WOW Stories Volume IX, Issue 2

The Hohokam People Project: Learning Through Windows and Mirrors in a Cross-Cultural Study
Meghann Kjolsrud

I spent my childhood in South Dakota where I developed a love for nature and everything outdoors. I began working in education in 2001. In 2006, I took a break from my career to stay home with my four children. In addition to teaching, I have worked as a Religious Education Director, Family Program Coordinator, and a Preschool Director. In 2016, I obtained a M.Ed. with a specialization in early childhood with an aim to better understand early childhood development. I currently teach at Creation School.

Creation School is grounded on Christian principles and helping students develop a life-long love of learning. Two ways I accomplish Creation’s goals are through Project Based Learning and a Global Literacy framework. Project Based Learning is used in many progressive schools today. However, the idea isn’t new; the ancient teacher and philosopher Aristotle (383-322 BC) once said, “The things we have to learn before we do them, we learn by doing them” (as cited in S. Ramasubbu, 2015). A century ago, John Dewey, an educational reformer, expressed a similar viewpoint. He believed that students learn by doing and that teachers see themselves as facilitators, not instructors, who observe students’ interests and abilities and provide them with what they need to problem solve, imagine, and create (Delisle, 1997).

I learned about global literature when I joined our Vail Global Literacy Community last fall. Through our readings and discussions, I learned types and foci of global literature, the concept of windows and mirrors (Bishop, 1990), the importance of cross-cultural studies, and the need to develop students’ intercultural understandings. Kathy Short (2009) states, “Interculturalism is an attitude of mind, an orientation that pervades thinking and permeates the curriculum” (p. 2). Developing intercultural understandings became a goal for my classroom, curriculum, and students.

The cross-cultural study of the Ancestral Hohokam culture described in this vignette brought together Project Based Learning and global literature. The Hohokam were the Ancestral Indigenous people of the Sonoran Desert, where we live. Through this glimpse into our Hohokam People Project, I share how this study authentically impacted students’ learning and our experiences. As Short (2009) also points out, “cross-cultural studies provide both a mirror and window for children as they look out on ways of viewing the world and reflect back on themselves in a new light” (p. 5).

Our Classroom

In 2020-2021 I taught a multiage 1st-3rd grade class of ten students, four girls and six boys, ranging in age from 6 – 9. Two students were first graders, four second graders, and four third. The students’ ethnic origins and cultural backgrounds were primarily European American, but also Mexican, Brazilian, Korean, and Vietnamese. English was the primary language spoken in the students’ homes.

Class Dynamic Challenges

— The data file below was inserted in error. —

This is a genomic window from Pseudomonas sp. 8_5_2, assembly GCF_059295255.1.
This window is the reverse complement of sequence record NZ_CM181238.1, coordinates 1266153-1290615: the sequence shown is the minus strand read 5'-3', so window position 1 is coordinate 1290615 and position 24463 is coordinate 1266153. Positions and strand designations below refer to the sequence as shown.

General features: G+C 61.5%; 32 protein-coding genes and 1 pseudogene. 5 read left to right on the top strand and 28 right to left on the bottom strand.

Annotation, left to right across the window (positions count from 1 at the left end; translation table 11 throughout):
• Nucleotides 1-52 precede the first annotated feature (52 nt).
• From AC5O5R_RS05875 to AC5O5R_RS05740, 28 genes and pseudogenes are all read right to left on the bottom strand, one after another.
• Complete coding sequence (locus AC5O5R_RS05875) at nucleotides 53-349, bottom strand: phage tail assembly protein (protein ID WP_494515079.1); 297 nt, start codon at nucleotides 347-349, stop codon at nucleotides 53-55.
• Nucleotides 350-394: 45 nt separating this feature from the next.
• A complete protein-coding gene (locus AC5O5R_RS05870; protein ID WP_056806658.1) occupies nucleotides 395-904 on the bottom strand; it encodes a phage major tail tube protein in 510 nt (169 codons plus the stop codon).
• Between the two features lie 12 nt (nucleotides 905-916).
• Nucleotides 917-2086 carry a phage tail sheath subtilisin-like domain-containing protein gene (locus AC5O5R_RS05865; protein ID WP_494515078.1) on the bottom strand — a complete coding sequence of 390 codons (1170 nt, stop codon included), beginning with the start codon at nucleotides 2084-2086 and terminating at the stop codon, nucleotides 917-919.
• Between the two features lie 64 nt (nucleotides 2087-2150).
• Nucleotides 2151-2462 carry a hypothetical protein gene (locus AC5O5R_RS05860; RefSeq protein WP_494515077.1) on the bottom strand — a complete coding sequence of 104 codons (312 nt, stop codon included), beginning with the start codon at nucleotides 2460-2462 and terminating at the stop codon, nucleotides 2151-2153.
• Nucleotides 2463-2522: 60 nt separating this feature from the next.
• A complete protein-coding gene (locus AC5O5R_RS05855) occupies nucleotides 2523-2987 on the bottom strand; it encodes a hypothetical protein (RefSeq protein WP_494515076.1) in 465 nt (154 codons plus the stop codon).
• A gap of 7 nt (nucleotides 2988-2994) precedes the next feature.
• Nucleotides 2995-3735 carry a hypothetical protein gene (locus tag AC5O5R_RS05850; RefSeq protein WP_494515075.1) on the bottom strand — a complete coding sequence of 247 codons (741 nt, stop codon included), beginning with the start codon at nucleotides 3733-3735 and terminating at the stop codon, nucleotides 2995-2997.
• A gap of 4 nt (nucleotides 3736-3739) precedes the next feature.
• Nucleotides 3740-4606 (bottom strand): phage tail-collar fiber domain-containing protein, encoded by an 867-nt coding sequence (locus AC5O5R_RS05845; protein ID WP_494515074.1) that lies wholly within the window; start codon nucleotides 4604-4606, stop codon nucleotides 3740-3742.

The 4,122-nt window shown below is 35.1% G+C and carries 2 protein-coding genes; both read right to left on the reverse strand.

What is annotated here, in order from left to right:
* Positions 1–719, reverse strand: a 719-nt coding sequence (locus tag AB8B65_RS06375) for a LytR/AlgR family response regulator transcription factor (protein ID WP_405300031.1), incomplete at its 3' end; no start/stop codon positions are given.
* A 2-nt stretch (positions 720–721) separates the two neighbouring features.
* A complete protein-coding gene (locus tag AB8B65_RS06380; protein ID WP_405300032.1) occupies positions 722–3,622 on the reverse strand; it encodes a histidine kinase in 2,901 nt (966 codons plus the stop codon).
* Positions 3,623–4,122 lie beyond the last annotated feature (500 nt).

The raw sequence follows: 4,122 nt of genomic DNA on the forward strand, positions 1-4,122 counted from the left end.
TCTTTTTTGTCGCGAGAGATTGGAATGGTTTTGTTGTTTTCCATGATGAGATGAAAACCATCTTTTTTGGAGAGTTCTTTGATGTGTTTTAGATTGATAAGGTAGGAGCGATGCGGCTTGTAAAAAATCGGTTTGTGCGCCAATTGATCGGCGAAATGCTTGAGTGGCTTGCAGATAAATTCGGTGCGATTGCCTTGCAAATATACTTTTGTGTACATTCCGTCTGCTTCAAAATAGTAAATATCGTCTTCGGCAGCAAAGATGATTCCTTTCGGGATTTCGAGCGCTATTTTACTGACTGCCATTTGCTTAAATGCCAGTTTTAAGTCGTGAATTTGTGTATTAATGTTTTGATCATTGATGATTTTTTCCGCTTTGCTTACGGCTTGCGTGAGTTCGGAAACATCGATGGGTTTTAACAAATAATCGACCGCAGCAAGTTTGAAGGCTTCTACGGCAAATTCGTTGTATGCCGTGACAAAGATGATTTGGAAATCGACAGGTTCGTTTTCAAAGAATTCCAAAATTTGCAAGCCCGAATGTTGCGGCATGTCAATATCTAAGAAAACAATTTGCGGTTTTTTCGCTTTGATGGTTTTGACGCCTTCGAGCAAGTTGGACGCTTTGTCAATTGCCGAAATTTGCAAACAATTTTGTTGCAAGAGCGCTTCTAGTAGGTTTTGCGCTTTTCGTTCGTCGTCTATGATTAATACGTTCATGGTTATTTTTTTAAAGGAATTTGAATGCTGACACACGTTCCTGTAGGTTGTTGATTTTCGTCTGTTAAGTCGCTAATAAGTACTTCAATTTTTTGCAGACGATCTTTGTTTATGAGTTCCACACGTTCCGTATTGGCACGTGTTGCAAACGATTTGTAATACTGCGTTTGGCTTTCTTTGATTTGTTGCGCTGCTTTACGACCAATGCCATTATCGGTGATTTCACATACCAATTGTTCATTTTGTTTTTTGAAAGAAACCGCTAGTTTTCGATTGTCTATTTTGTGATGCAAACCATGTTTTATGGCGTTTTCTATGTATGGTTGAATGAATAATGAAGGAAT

A mixed age group and a small class size are ideal when individualizing education for each student and when using a Project Based Approach for learning. However, when it comes to competitive sports, a mixed age group and small class size can create challenges. Early in the year, the majority of third grade students loved playing gaga ball (similar to dodge ball) and soccer. However, because of the competitive nature of both games, social conflicts and emotional duress frequently arose. To have enough players for each team, almost all students had to participate. The third-grade students had an obvious advantage, and this caused a lot of frustration and discouragement among the younger students, especially those who had difficulty articulating why they were feeling discouraged and why they did not want to play. In an attempt to overcome this challenge, we held class meetings and group discussions. The students came up with their own fair guidelines for the games, but in the end, the first and second grade students lost interest and stopped playing. This brought about a temporary discord which was uncomfortable for all but perhaps necessary for the growth that was about to occur.

Finding Harmony

On a warm day in January, students stumbled upon a new kind of harmony. While spending time on the back desert playground, Garhett, a second grader, asked if he could turn on the water. He and Michael, another second-grader, began digging a waterway and discussing plans to build a dam. Within a short amount of time, the entire class was drawn into the project (see Figure 1). The students found shovels and began digging and moving dirt. When it was time to go inside, they eagerly asked to return the following day to continue what they had begun.

Figure 1. The class becomes interested in Garhett’s waterway.

The whole class continued to choose the back playground each afternoon. There they talked, planned, and worked. Together they decided to construct a waterway that would eventually lead to the sand pit area on the far end of the playground (see Figure 2). As I watched them dig, their faces sweaty and determined, I was reminded of the Ancestral people of the Sonoran Desert, the Hohokam, and the seventy-five-foot canals they had built that stretched for over two-hundred miles. This was the start of our Hohokam People Project.